The greatest benefit of the Triune God is His love for His creation which seems like the most frivolous love imaginable. The Father loves the Son and in love the Holy Spirit proceeds from both. And this love they have for one another is perfect, so they were never incomplete. They never needed to give love to someone else or receive it from someone else because of the perfection of the Godhead. Nevertheless, on the sixth day of Creation they said to themselves, “Let Us make man in Our image.” They knew what was ahead, the rebellion of Satan, the Fall of Adam and Eve which would doom the whole world to death, and even the sins that you and I commit. They knew that we would never be deserving of their love, and that we would never perfectly reciprocate it. But He chose to create us in love and for love, and chose to bring us back into Himself, even after we rebelled against Him. Before He formed us in our mothers’ wombs, He knew us. And therein is the greatest all mysteries, not the Trinity or the Incarnation, or the Lord’s Supper, but the mystery that God loves us and wants us to be with Him and has sacrificed His only-begotten Son to win us back to Himself.
That’s why God has names. We know God as Father, Son, and Holy Spirit, not as Creator, Redeemer, and Sanctifier. Yes, those are their primary roles, but we do not know them by their Function, but by who they are for us, because by Baptism we have been brought into relationship with them. Because of Jesus Christ, we call God “Our Father.” Because the Father sent the Son into our flesh to be tortured and to be crucified, He is both the Son of God and our Brother, the Substitute who stood in our place to pay the price the Law demanded for sin. To bring us back to our rightful home the Father and Son send the Holy Spirit to dwell in us, to give us the faith necessary for salvation and to keep us steadfast in it until the Last Day.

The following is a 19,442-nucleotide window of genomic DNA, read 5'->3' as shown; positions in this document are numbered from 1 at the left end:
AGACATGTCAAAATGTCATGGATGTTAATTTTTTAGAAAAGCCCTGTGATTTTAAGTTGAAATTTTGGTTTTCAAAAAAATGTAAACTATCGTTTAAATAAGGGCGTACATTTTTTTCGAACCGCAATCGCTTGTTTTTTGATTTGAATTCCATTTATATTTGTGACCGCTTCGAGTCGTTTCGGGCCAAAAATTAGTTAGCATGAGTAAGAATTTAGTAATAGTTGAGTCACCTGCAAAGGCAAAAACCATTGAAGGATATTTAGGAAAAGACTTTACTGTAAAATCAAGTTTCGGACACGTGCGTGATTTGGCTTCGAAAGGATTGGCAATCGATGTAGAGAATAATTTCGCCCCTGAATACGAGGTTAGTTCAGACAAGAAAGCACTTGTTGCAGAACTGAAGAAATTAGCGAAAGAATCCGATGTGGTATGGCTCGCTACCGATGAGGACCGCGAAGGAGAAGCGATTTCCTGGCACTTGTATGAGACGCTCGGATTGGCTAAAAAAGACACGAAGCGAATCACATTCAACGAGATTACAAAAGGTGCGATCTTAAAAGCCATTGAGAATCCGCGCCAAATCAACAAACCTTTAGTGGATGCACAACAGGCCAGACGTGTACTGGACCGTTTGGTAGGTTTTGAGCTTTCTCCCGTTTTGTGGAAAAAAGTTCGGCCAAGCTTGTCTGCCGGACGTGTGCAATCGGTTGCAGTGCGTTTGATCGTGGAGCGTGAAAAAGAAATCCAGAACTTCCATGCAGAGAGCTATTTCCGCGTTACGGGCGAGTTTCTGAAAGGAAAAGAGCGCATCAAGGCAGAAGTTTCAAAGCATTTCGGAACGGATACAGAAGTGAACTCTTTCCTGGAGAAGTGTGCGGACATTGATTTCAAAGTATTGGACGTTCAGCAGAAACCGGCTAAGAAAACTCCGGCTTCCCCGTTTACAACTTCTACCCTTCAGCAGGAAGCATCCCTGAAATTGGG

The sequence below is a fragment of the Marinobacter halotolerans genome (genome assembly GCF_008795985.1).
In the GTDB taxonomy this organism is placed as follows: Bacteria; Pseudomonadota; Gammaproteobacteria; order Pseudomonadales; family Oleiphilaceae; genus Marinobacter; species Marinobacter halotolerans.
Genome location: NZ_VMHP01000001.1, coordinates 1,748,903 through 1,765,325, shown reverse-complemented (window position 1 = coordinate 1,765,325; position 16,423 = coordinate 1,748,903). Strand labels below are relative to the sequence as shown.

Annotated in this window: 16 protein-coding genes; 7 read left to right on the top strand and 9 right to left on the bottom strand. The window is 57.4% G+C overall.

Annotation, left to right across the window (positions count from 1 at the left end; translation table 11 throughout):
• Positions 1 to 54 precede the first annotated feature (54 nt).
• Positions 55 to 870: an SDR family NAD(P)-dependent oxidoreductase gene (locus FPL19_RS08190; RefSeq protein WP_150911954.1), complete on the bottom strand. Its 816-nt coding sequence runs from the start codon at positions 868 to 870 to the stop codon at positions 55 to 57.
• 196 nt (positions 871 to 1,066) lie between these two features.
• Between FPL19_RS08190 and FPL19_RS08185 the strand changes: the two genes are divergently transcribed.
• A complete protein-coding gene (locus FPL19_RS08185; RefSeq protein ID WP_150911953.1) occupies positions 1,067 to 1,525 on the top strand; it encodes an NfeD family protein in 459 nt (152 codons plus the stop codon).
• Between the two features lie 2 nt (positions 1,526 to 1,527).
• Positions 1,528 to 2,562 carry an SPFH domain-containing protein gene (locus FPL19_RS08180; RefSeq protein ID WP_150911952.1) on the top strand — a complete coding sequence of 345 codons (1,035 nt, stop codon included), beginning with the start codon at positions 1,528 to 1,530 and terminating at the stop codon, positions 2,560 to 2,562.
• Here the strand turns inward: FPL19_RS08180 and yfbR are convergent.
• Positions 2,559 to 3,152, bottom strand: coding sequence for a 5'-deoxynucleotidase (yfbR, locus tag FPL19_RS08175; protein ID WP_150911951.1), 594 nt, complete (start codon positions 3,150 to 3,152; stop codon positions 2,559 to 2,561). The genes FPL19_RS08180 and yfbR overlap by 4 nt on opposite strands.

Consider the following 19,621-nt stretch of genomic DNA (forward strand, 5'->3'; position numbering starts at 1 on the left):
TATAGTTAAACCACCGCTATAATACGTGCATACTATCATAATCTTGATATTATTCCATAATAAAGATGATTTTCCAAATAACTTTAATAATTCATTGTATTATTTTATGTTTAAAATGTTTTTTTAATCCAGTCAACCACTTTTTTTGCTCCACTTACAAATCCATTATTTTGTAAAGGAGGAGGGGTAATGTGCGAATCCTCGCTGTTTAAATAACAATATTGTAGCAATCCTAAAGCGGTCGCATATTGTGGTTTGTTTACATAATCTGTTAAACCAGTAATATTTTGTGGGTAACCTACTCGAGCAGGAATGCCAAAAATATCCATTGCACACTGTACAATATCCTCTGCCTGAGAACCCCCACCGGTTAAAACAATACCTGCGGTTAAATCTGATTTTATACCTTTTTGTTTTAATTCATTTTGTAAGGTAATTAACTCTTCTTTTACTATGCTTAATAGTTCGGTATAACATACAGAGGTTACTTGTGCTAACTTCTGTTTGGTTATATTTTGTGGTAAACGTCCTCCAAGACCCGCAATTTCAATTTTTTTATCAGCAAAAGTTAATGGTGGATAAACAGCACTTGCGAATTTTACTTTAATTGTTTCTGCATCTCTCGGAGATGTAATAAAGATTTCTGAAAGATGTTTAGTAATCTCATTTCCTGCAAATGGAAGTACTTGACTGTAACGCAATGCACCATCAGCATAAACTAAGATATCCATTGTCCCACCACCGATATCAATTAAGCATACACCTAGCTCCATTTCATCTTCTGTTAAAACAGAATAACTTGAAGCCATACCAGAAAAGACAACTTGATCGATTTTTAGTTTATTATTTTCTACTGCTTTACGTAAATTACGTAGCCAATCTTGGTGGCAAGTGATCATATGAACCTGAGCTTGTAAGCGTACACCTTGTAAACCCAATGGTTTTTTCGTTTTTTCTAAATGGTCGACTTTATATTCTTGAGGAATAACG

This may be a mystery beyond our comprehension, part of the depth of the riches and wisdom and knowledge of God, His ways impossible to comprehend, but it reveals to us who God is, what the Gospel is, and that is love. Like Isaiah, though we should be undone because we are people of unclean lips and unclean hearts, the Father poured out His wrath on Jesus Christ so He would not have any to pour out on you. Like the mystery of the Trinity, we will never be able to fully understand this mystery of our salvation. But that does not stop us from endless rejoicing. The Father loves you so much that He sent His Son to die for you, and the Holy Spirit delivers the Son’s sacrifice to you and holds the cross before your eyes today and every day. To Him be glory forever. Amen.
Why does the Pastor preach? Scripture explains that the role of preaching the Word of God is how saving faith is created: “How then will they call on Him in whom they have not believed? And how are they to believe in Him of whom they have never heard? And how are they to hear without someone preaching? And how are they to preach unless they are sent? As it is written, ‘How beautiful are the feet of those who preach the good news!’ … So faith comes from hearing, and hearing through the Word of Christ” (Romans 10:14-17). The Augsburg Confession, seeing this connection between the Preaching Office and saving faith, summarizes Scripture on the Office of the Holy Ministry in this way: “To obtain [saving, justifying] faith, God instituted the Office of Preaching, giving the Gospel and the Sacraments. Through these, as through means, He gives the Holy Spirit who produces faith, where and when He wills, in those who hear the Gospel. It teaches that we have a gracious God, not through our merit but through Christ’s merit, when we so believe” (AC V 1-3). The whole reason the Pastor preaches is so saving faith can be created, so we know that “we have a gracious God” who loves us and has saved us from our sin by the death and resurrection of Jesus Christ.